In the long, narrow room beyond, career waitresses still call you “hon” as they take your order. They’ll counsel you to begin with the mom-style chicken soup and chopped liver, both among the best in town. Then hit the beef, from sirloin to the addictive Caesar burger and the “secret recipe” steak sandwiches served for 48 years at legendary Charlie’s Café before its demise. Bordeaux? Oh, no: This is the place for a Martini.



Macy’s (back then, Dayton’s) famed Oak Grill debuted in 1947, thrilling suits and shoppers alike with its tribute to Olde England’s Jacobean days. In fact, the ornate fireplace from the 1800s was shipped from Salisbury, England, complete with the solid oak columns that have served as the café’s focal point ever since, abetted by dark paneling, dim lighting and substantial chairs. The timeless room has remained cozy for succeeding generations, who find old favorites — wild rice soup, baked meatloaf, Mrs. Hering’s chicken pot pie, complete with peas and carrots under that flaky pastry crust — among entrees updated for today’s perceptive palates. It’s a tradition, especially during the department store’s Holiday and Flower Show exhibitions, so prepare to stand in line. You’ll agree it’s worth it.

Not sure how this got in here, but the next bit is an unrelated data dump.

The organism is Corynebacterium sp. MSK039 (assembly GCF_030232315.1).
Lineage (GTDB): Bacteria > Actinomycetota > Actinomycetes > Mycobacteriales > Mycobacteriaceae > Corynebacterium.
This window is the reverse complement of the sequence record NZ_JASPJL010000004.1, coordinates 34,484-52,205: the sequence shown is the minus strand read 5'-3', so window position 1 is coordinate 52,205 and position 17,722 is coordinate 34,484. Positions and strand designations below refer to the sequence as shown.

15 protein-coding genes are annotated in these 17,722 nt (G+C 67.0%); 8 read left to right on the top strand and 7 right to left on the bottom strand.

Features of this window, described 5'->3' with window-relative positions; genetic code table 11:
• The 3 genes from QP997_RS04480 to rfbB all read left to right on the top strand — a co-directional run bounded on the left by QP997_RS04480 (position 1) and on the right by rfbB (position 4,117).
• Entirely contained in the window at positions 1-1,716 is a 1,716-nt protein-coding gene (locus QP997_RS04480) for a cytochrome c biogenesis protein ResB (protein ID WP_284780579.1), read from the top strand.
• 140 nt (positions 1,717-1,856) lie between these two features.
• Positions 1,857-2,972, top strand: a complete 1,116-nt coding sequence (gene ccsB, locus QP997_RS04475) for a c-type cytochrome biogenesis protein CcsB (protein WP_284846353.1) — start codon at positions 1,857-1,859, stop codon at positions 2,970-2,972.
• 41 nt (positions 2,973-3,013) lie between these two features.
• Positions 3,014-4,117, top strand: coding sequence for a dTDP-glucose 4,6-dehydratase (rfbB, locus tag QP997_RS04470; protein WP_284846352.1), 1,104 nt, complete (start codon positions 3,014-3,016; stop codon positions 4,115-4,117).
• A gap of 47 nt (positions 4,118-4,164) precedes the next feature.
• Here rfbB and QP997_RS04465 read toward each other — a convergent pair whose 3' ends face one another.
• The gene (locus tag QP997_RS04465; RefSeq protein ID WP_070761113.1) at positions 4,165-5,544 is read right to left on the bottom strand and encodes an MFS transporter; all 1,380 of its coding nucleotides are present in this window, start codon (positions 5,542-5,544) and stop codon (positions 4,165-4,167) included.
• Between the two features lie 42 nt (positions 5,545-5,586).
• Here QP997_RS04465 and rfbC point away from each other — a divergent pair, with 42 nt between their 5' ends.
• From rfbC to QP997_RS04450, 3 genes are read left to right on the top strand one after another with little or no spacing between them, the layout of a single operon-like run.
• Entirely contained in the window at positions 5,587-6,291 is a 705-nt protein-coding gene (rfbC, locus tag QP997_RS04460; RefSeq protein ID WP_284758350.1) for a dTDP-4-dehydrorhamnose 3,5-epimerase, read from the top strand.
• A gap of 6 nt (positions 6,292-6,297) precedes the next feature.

Other kitchens of 40 years’ standing have reinvented themselves for today’s tastes, like the Radisson’s Flame Room (remember the strolling violins?) morphing into the farm-to-table FireLake; the Normandy Kitchen, revived once more, and retaining that legendary Henry VIII burger and popovers divine; and the Forum Cafeteria, once again resplendent in its Deco trimmings, albeit with an updated menu.